Washington For more than 25 years, Alexis Rockman has been making lush figurative paintings depicting dubious moments in human and natural history, from the Industrial Revolution through today’s unfolding eco-disasters. Informed by his entwined passions for art history, activism and the natural sciences, the work reflects a persistent questioning of painting’s possibilities, both as a historically charged narrative medium and as a vehicle for raising social and political awareness.
“Alexis Rockman: A Fable for Tomorrow,” the first major survey to trace Rockman’s career from the mid-1980s to the present, opened last month at the Smithsonian American Art Museum in Washington, D.C. Among the exhibition’s 47 works are Rockman’s first mural-size painting, Evolution (1992), and his most recent, Manifest Destiny (2004), commissioned by the Brooklyn Museum of Art, which depicts that New York borough projected 3,000 years into the future, submerged as a consequence of global warming.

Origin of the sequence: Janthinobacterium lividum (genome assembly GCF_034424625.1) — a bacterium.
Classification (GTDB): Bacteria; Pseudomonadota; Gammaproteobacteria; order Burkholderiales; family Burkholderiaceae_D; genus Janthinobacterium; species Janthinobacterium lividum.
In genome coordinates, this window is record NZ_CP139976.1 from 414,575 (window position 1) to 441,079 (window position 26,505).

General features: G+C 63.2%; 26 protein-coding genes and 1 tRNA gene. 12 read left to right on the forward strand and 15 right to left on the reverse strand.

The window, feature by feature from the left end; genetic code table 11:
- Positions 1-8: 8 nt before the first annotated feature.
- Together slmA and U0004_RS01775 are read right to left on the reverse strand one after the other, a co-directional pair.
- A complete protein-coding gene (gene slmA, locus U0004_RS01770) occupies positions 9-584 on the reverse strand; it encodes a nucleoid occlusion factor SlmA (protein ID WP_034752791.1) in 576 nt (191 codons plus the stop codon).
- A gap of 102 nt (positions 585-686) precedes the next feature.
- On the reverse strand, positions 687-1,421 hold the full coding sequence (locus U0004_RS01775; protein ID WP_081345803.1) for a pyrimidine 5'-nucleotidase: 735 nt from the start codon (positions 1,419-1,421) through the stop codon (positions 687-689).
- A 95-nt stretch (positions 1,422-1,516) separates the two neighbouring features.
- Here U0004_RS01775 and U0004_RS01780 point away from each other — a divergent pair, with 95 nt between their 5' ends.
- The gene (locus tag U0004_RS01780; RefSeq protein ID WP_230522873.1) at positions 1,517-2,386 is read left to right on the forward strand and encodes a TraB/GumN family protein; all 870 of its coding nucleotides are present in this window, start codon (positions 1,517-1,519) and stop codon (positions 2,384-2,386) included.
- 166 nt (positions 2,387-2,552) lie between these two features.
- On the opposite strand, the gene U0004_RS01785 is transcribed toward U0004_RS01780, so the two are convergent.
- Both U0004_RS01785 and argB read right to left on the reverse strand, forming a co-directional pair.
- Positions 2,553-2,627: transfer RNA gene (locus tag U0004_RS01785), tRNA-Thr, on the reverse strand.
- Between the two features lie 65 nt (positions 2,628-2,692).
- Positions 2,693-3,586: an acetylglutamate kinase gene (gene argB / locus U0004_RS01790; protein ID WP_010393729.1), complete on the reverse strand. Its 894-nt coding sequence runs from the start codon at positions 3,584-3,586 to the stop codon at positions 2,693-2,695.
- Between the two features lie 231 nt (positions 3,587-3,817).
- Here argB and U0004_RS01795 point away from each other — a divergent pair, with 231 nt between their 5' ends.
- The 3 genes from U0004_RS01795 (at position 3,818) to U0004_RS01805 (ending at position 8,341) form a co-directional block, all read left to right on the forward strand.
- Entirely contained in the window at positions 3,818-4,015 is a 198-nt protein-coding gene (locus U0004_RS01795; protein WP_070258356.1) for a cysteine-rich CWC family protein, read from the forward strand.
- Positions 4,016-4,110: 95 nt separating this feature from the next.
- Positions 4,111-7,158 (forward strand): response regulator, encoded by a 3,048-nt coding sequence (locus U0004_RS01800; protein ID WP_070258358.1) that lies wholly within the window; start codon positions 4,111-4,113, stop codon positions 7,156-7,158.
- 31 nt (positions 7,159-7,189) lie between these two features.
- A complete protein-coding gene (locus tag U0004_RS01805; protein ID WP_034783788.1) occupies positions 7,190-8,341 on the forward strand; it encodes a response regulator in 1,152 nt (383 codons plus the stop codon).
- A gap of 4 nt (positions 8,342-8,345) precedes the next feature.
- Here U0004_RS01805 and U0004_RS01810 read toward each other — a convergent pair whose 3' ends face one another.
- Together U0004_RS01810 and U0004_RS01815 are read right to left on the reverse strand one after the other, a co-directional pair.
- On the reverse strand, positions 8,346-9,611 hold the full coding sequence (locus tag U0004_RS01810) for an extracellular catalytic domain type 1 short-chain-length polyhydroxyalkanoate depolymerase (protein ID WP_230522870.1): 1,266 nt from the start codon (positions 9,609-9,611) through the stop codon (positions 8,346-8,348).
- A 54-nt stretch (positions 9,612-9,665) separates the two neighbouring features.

Born and raised in Manhattan, Rockman attended the Rhode Island School of Design (1980-82), earned a BFA from New York’s School of Visual Arts in 1985 and has since presented over 50 solo exhibitions worldwide. An early career turning point was the 1985 group exhibition “From Organism to Architecture” at the New York Studio School, organized by Ross Bleckner, in which Rockman’s work was displayed alongside paintings by Max Beckmann and Cy Twombly.
During his childhood, his mother, Diana diZerega Wall, an anthropology professor at the City College of New York, worked at the American Museum of Natural History. The museum, with its dramatic dioramas and dark, labyrinthine halls, became Rockman’s playground. He credits his stepfather—the late Russell Rockman, an Australian-born jazz enthusiast—with teaching him the value of being a specialist, of cultivating one’s own territory and of practicing. He also introduced the young Rockman to science-fiction movies.
As a teenager, Rockman considered channeling his interests into a career in the film industry, possibly creating stop-motion animations. He eventually concluded that being a painter would better suit his temperament, but recently an opportunity arose to revisit his childhood aspirations. Rockman received a call from filmmaker Ang Lee, who asked him to create a series of inspirational drawings—watercolors to help visualize the appearance and atmosphere of various scenes—for Lee’s film adaptation, currently in production, of Yann Martel’s best-selling novel The Life of Pi, a fantastical story about the adventures of an Indian zookeeper’s precocious son.
I first met Rockman on a visit to his Tribeca studio in March. We talked at length again in late June, as he intermittently worked on a new painting.